Week Eight

In which I put my skills to practical use, get a visitor and eat meringue.

My desire to work in advertising is sort of…and I’m not a huge fan of this word, but it’s sort of random. It’s at odds with what younger Hannah wanted to do with her life, from “policeman” (thank God I outgrew that one) to veterinarian to nurse. Eventually, I landed on “writing” as the most important career requirement, and I went to Mizzou fully intending to become a journalist, an arts & culture reporter, a movie reviewer like my boy Roger Ebert. Strategic communications and advertising didn’t really even register as options for me, not for those first few semesters of college at least. Now I can’t really even picture how my life would be if I had stuck with news writing – it just doesn’t fit me, and I don’t know how I didn’t see it before. And sure my number 1 passion is still storytelling, but there’s just something so satisfying about finding those few words, that one sentence, that one phrase, that just works. You know it when you see it, and you know it when you think of it. The words swirling around in your head bump together just right, align in a way that is so obviously good, so deliberate, you just can’t believe there was a time when you hadn’t thought of it yet. People like to trash talk strategic communications, but the first time you come up with a perfect tagline, it feels like a real accomplishment. It’s like you could change someone’s life, even for just a minute, with the words you’ve tied together, the combination of text and visual you’ve created out of nothing. And that, chasing that feeling, would probably be my number 2 passion at this point in my life. So I’m now someone who could describe themselves as “passionate” about advertising, and though I did not see that coming at all, I really am okay with it.

This week, in working on a class project, the directions for which started as “unclear” and morphed into “puzzling” as the weeks went by, I got to play at making advertisements, and for a cause. The project was about raising awareness of the state of the Brussels sidewalks, which really are atrocious in places, hard to access and navigate. So I created some Twitter advertisements, and once they were produced by one of our talented designers, they looked damn good. It wasn’t a big deal, but it was still encouraging, and I still get excited whenever anything goes even remotely well for me in this field.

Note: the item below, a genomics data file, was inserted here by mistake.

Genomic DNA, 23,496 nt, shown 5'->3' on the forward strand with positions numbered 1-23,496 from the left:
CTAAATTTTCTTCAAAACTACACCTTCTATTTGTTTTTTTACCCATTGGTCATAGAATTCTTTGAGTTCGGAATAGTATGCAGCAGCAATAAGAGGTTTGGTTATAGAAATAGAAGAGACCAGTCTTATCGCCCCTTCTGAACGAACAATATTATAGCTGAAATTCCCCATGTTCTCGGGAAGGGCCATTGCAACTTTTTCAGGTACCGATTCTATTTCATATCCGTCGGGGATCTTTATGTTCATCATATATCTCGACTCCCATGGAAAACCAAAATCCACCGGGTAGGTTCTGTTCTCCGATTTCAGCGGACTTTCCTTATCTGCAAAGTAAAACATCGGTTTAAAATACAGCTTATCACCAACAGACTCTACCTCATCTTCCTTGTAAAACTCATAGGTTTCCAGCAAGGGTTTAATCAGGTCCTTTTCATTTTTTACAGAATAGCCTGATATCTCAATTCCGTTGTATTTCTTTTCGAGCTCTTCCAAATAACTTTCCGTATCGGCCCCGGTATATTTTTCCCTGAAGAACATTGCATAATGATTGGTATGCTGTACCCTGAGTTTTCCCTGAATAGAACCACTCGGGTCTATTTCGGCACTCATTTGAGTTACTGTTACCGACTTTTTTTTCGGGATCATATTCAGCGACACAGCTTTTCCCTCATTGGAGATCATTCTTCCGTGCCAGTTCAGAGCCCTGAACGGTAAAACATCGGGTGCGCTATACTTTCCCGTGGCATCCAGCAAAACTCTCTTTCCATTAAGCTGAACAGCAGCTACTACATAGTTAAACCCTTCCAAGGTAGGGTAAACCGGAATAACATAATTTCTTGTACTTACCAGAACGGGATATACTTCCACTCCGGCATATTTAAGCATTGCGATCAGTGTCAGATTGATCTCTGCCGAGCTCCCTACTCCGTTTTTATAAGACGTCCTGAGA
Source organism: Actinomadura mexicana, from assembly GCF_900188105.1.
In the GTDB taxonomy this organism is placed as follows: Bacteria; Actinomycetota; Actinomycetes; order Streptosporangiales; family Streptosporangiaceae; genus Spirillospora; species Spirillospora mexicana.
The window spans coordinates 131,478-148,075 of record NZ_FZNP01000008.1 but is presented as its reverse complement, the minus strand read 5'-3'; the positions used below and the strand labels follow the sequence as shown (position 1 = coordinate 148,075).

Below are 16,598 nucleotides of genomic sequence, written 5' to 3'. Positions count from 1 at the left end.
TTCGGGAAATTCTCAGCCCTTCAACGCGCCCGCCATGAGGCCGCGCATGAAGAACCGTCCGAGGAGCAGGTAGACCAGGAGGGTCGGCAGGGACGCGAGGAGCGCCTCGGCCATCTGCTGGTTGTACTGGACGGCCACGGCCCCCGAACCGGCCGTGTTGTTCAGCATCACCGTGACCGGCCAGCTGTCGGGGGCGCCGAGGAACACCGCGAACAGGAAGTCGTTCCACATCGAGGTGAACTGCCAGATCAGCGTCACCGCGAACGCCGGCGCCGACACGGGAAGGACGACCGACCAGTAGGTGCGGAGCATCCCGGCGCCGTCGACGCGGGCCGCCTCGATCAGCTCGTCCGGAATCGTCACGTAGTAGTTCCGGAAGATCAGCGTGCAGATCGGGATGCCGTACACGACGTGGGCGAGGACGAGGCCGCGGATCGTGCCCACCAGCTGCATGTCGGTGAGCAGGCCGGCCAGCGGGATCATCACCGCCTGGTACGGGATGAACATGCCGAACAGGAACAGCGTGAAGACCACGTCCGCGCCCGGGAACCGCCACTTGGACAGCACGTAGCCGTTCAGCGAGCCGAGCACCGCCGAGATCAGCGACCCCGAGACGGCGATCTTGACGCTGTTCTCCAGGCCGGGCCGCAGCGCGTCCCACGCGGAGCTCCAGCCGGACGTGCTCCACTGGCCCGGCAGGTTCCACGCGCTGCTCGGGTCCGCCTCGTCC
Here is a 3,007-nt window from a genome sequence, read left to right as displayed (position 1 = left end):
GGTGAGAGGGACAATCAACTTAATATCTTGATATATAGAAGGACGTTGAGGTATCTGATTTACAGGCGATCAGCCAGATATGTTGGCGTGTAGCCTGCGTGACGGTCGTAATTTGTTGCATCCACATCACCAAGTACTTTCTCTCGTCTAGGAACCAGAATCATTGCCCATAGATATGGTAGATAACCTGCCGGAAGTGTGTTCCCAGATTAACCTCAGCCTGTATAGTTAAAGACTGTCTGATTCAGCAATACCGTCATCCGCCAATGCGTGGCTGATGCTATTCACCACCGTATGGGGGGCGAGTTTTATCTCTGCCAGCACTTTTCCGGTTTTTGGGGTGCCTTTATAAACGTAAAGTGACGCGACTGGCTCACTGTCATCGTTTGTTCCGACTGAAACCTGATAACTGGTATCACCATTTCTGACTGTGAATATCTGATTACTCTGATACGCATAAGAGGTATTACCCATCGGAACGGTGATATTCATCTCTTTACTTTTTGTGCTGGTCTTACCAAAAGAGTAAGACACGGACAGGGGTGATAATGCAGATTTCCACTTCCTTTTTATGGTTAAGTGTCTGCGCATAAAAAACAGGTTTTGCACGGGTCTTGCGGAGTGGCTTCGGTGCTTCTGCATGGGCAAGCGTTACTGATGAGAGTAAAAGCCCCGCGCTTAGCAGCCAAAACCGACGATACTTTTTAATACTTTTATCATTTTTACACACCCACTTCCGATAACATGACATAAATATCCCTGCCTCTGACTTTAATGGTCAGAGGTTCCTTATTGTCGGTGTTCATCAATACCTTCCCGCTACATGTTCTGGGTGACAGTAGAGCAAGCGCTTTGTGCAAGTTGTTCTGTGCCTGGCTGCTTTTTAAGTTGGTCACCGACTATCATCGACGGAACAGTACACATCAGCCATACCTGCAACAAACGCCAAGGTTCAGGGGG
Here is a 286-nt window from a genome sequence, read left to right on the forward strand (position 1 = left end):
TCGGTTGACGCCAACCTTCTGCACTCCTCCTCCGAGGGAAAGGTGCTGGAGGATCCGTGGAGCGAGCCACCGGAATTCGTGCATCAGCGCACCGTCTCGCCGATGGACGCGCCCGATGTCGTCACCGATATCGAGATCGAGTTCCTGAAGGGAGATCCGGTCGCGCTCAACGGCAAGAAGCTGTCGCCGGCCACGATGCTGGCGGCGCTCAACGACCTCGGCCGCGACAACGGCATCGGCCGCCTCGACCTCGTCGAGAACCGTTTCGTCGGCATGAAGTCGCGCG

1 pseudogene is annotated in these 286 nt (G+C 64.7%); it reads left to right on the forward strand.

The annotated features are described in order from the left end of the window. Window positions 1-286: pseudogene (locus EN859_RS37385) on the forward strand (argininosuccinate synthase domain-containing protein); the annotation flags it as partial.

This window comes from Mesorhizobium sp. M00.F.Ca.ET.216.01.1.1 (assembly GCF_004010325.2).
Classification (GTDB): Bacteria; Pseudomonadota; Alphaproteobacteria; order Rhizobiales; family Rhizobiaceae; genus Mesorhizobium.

There was no trip this weekend. Instead I stayed in Brussels and received a visitor from the Mizzou program in London, the friend we went to visit at the beginning of our trip. It was so, so good to see her, and we took her around to see all the Brussels sights, of which we realized there were surprisingly few. The charm of Brussels isn’t quite like that of London. London is bursting with historical landmarks and destinations and every corner has some rich history behind it. Brussels is more fun to walk around and look at, not because something important happened in such-and-such building, but because it’s beautiful. I’m glad I got to experience both kinds of sightseeing while I was abroad, especially with such good friends in tow. We made our way down to Grand Place again, saw Manneken Pis and the town hall and rubbed the Everard t’Serclaes monument, which was oh so smooth. You know, from all the rubbing. We also found a chocolatier and, as soon as I laid eyes upon the giant meringues, I knew I had to launch a game of odds. For the uninitiated, odds is a game of dares and statistics, sort of. That makes it sound somewhat intellectual, but so far we’ve only used it to get people to eat soggy vegetables and buy shrimp-flavored Pringles. Here’s how it works: Have something sort of unsavory you want your friend to do? No problem. Odds them. They pick a range, and on the count of 3, you both say a number within the range. If you say the same number, they have to do it. Like so:


INT. CHOCOLATIER – NOON.

CAROLINE, smart and smiling, mills around the floor-to-ceiling shelves stocked with packaged meringues, each the size of a small boulder. HANNAH, perennially sullen, takes Caroline’s lingering as a sign of her latent desire to obtain a delicious boulder-sized meringue and decides to act. For Caroline’s sake, of course, and not at all for her own amusement. BRENDAN, squeaky and exasperated, eats chocolate-covered marshmallows out of a crinkled plastic bag, looking on in mild interest.

HANNAH

Caroline, odds you buy a giant meringue.

CAROLINE

Out of 20.

HANNAH

Done.

After a beat spent staring each other down and thinking about numbers, Hannah starts the countdown.

HANNAH

One…two…three–

HANNAH AND CAROLINE (in unison)

Fourteen.


And that, friends, is how odds works. Shout out to Katie for teaching us about that. And the meringue was, indeed, delicious.

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